Verse > Anthologies > Henry Wadsworth Longfellow, ed. > Poems of Places > France
Henry Wadsworth Longfellow, ed.  Poems of Places: An Anthology in 31 Volumes.
France: Vols. IX–X.  1876–79.
The Massacre of Avignon
Bessie Rayner Parkes (1829–1925)
ROBESPIERRE reigned in the Place de Grève;
And in distant Avignon his word was doom,
When a band of Royalists, piously brave,
Were marched to the edge of their gaping tomb.
As they went on their way they sang,—        5
Tender and full the chorus rang,—
          A l’heure suprême, Mère chérie,
          Ora pro nobis, Sainte Marie!
The maiden young, and the grandsire old,
And the child, whose prayers were shortly told;        10
And the curé, walking side by side
With the baron, whose name was his only pride;
The noble dame and the serving-maid,—
Neither ashamed nor yet afraid,—
A wonderful sight they were that day,        15
Singing still as they went their way,—
          A l’heure suprême, Mère chérie,
          Ora pro nobis, Sainte Marie!
One of their murderers, waiting nigh,
Heard them singing as they went by,        20
And smiled as he felt the edge of his blade,
At the fulness of music their voices made.
“We ’ll stop that melody soon,” said he,
“In spite of their calling on Sainte Marie.”
But one by one as those voices fell,        25
The others kept up the chorus well,—
          A l’heure suprême, Mère chérie,
          Ora pro nobis, Sainte Marie!
When all the victims to death had gone,
And the last sweet music was hushed and done,        30
When the pit was filled, with no stone to mark,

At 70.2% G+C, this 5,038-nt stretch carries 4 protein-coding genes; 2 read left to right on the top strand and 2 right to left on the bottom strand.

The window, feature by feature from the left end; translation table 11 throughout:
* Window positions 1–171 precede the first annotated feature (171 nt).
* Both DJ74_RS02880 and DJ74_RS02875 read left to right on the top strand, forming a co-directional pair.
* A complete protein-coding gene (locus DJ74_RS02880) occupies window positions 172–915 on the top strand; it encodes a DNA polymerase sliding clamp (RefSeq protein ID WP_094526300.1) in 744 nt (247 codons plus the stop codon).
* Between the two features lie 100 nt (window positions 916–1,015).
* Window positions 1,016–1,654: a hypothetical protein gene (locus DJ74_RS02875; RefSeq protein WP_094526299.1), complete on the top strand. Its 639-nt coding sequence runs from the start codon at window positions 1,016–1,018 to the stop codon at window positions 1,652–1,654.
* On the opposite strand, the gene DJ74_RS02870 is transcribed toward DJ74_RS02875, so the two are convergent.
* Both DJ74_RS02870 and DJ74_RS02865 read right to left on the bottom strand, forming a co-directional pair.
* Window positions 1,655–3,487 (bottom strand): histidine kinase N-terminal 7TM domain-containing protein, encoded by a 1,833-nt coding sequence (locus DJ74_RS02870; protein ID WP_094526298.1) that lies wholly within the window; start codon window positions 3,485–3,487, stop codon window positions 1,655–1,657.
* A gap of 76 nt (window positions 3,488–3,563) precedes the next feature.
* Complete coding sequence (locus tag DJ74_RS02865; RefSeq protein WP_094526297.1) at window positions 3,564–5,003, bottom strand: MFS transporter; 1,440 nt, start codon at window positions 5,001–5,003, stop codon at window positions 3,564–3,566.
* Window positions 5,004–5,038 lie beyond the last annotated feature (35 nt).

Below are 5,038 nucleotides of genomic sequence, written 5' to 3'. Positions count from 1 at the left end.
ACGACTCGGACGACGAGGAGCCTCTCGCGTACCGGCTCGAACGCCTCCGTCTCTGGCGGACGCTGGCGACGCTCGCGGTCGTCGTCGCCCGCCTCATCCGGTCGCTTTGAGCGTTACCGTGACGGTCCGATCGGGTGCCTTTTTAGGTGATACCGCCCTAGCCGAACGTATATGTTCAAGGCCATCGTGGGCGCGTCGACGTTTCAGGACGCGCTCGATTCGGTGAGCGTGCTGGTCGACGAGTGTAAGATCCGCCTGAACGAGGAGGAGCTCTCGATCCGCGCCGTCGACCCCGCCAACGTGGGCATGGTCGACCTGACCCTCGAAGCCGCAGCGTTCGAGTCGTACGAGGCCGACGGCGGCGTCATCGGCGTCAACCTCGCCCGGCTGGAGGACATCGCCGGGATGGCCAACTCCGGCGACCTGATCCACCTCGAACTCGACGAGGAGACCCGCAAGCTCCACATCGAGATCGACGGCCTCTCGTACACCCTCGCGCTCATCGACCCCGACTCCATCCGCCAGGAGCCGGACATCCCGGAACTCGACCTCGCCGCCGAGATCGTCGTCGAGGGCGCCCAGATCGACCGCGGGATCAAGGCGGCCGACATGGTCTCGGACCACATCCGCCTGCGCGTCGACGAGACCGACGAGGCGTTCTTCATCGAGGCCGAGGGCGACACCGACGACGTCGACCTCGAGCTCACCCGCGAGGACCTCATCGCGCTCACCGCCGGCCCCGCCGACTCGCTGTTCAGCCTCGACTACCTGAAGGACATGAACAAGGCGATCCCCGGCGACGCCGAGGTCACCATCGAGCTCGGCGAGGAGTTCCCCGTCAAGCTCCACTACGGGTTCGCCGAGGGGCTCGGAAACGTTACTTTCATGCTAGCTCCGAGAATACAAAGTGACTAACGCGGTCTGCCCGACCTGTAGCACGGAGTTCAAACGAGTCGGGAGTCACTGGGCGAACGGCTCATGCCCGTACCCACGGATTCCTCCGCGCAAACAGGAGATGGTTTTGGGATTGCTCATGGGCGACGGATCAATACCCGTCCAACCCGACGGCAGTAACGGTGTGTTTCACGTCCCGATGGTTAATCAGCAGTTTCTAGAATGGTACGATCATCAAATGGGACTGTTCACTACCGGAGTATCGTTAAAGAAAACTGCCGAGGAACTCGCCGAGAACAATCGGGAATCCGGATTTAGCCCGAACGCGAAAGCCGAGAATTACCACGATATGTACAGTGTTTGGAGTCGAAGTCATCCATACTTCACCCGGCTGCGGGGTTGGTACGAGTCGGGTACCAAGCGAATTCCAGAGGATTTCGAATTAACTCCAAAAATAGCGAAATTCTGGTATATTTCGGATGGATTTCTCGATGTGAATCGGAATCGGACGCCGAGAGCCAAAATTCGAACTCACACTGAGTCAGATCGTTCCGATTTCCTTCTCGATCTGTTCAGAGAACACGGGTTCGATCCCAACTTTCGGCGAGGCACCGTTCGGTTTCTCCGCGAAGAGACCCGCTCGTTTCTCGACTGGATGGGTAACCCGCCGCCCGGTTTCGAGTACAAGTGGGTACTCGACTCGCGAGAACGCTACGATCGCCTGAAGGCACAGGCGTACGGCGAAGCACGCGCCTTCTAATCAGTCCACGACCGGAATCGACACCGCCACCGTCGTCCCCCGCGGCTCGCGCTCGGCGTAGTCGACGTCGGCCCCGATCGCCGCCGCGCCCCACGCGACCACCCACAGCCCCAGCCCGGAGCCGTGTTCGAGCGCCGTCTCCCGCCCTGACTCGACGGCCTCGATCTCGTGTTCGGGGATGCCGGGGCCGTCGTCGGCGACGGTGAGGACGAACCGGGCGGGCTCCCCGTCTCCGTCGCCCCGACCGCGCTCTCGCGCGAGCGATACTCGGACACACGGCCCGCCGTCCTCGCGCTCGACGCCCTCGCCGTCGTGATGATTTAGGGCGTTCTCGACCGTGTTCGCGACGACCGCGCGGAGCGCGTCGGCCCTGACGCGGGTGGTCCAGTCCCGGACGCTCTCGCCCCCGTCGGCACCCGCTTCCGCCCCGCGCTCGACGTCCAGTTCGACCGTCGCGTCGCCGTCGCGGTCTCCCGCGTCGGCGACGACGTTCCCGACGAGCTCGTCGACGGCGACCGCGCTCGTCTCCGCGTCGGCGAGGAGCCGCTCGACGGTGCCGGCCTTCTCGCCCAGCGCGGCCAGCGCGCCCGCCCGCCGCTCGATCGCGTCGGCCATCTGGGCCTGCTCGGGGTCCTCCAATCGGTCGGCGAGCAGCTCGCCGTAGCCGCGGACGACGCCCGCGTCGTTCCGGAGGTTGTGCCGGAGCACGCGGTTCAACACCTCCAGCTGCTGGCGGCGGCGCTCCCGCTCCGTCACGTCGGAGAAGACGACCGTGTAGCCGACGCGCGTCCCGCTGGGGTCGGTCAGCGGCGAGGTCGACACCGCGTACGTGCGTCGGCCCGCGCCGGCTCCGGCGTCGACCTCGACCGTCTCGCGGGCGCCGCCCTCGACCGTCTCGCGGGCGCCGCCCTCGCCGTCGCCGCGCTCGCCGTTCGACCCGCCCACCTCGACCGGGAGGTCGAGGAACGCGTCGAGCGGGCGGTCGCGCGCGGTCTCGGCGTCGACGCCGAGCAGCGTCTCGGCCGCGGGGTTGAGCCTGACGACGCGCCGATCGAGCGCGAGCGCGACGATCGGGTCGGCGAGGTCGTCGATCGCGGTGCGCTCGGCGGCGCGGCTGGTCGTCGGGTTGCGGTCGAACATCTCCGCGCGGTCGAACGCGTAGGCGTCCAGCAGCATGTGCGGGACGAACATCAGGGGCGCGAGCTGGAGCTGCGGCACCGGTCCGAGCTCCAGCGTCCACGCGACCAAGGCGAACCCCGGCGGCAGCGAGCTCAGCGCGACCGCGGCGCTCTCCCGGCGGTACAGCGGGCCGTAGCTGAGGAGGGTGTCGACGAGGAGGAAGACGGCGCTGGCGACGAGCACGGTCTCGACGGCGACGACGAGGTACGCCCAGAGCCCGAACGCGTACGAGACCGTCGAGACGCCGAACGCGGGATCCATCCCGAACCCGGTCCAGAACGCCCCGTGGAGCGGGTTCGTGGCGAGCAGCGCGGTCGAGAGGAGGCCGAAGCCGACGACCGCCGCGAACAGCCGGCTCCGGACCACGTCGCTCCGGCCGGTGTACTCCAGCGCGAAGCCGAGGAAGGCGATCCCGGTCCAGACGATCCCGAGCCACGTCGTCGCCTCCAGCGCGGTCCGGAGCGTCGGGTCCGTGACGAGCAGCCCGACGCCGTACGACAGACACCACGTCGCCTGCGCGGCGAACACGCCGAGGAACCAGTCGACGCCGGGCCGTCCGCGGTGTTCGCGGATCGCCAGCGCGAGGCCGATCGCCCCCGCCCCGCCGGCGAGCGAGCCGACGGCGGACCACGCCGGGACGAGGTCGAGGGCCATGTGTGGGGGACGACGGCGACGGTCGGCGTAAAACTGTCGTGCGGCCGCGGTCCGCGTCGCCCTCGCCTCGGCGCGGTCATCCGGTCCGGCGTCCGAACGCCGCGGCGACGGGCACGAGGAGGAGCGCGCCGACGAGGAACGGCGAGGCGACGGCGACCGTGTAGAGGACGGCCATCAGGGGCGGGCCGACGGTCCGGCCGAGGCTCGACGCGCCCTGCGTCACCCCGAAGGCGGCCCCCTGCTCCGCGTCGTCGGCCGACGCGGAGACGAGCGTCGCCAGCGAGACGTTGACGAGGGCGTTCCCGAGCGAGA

And the murderers turned through the closing dark,
One of them wiped his sharp knife clean,
Strode over the soil where the grave had been,
And hummed as he went, with an absent air,        35
Some notes just caught by his memory there,—
          A l’heure suprême, Mère chérie,
          Ora pro nobis, Sainte Marie!
And when the thought of that day grew dim,
Those obstinate words still clung to him.        40
He was a man who said no prayers,
But his lips would fashion them unawares;
They mixed with his dreams, and started up
To check the curses bred in his cup;
They wove him round in a viewless net        45
Of thoughts he could not, though fain, forget,
As he still repeated, again and again,
The ghostly air and the ancient strain,—
          A l’heure suprême, Mère chérie,
          Ora pro nobis, Sainte Marie!        50
Thirty years were counted and o’er;
The lilies of France bloomed out once more;
The grapes which hung on the vines were rife,
Like the penitent man on the threshold of life;
When the Angel of Death with healing came        55
For one who in Lyons had borne no name
But “Le Frère d’Avignon” for many a day;
Who living and dying would hourly say
(’T was on his lip as he passed away),—
          A l’heure suprême, Mère chérie,        60
          Ora pro nobis, Sainte Marie!

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